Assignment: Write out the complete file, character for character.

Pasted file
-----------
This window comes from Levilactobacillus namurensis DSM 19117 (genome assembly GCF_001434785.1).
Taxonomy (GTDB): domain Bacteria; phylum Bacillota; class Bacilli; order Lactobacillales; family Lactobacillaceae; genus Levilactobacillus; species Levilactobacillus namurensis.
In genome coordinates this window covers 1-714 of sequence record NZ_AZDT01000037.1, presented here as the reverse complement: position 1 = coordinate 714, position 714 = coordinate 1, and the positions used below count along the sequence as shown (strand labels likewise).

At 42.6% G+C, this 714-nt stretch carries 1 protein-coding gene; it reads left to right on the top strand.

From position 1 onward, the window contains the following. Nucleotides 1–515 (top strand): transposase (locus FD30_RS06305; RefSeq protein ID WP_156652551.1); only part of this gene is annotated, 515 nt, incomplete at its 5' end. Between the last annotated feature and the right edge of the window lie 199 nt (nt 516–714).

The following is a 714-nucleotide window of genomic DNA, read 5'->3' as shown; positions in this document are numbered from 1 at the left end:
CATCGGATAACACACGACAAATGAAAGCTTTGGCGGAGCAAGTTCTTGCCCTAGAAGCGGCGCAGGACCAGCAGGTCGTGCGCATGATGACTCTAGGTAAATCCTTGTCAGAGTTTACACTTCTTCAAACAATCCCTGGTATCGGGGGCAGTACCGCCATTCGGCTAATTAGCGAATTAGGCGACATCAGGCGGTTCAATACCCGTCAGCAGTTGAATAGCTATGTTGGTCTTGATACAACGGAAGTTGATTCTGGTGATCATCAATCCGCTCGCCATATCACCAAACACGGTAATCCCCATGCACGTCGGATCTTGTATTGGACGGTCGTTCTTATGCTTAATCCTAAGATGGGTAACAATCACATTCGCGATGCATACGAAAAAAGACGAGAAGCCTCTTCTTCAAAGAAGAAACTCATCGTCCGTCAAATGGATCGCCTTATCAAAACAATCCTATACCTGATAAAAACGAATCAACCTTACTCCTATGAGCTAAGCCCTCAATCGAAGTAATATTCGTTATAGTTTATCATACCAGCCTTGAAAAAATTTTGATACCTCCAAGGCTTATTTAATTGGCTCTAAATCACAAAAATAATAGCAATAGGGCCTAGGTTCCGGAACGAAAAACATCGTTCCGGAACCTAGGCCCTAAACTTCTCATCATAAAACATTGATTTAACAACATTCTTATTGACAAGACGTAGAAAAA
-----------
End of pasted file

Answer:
This window comes from Levilactobacillus namurensis DSM 19117 (genome assembly GCF_001434785.1).
Taxonomy (GTDB): domain Bacteria; phylum Bacillota; class Bacilli; order Lactobacillales; family Lactobacillaceae; genus Levilactobacillus; species Levilactobacillus namurensis.
In genome coordinates this window covers 1-714 of sequence record NZ_AZDT01000037.1, presented here as the reverse complement: position 1 = coordinate 714, position 714 = coordinate 1, and the positions used below count along the sequence as shown (strand labels likewise).

At 42.6% G+C, this 714-nt stretch carries 1 protein-coding gene; it reads left to right on the top strand.

From position 1 onward, the window contains the following. Nucleotides 1–515 (top strand): transposase (locus FD30_RS06305; RefSeq protein ID WP_156652551.1); only part of this gene is annotated, 515 nt, incomplete at its 5' end. Between the last annotated feature and the right edge of the window lie 199 nt (nt 516–714).

The following is a 714-nucleotide window of genomic DNA, read 5'->3' as shown; positions in this document are numbered from 1 at the left end:
CATCGGATAACACACGACAAATGAAAGCTTTGGCGGAGCAAGTTCTTGCCCTAGAAGCGGCGCAGGACCAGCAGGTCGTGCGCATGATGACTCTAGGTAAATCCTTGTCAGAGTTTACACTTCTTCAAACAATCCCTGGTATCGGGGGCAGTACCGCCATTCGGCTAATTAGCGAATTAGGCGACATCAGGCGGTTCAATACCCGTCAGCAGTTGAATAGCTATGTTGGTCTTGATACAACGGAAGTTGATTCTGGTGATCATCAATCCGCTCGCCATATCACCAAACACGGTAATCCCCATGCACGTCGGATCTTGTATTGGACGGTCGTTCTTATGCTTAATCCTAAGATGGGTAACAATCACATTCGCGATGCATACGAAAAAAGACGAGAAGCCTCTTCTTCAAAGAAGAAACTCATCGTCCGTCAAATGGATCGCCTTATCAAAACAATCCTATACCTGATAAAAACGAATCAACCTTACTCCTATGAGCTAAGCCCTCAATCGAAGTAATATTCGTTATAGTTTATCATACCAGCCTTGAAAAAATTTTGATACCTCCAAGGCTTATTTAATTGGCTCTAAATCACAAAAATAATAGCAATAGGGCCTAGGTTCCGGAACGAAAAACATCGTTCCGGAACCTAGGCCCTAAACTTCTCATCATAAAACATTGATTTAACAACATTCTTATTGACAAGACGTAGAAAAA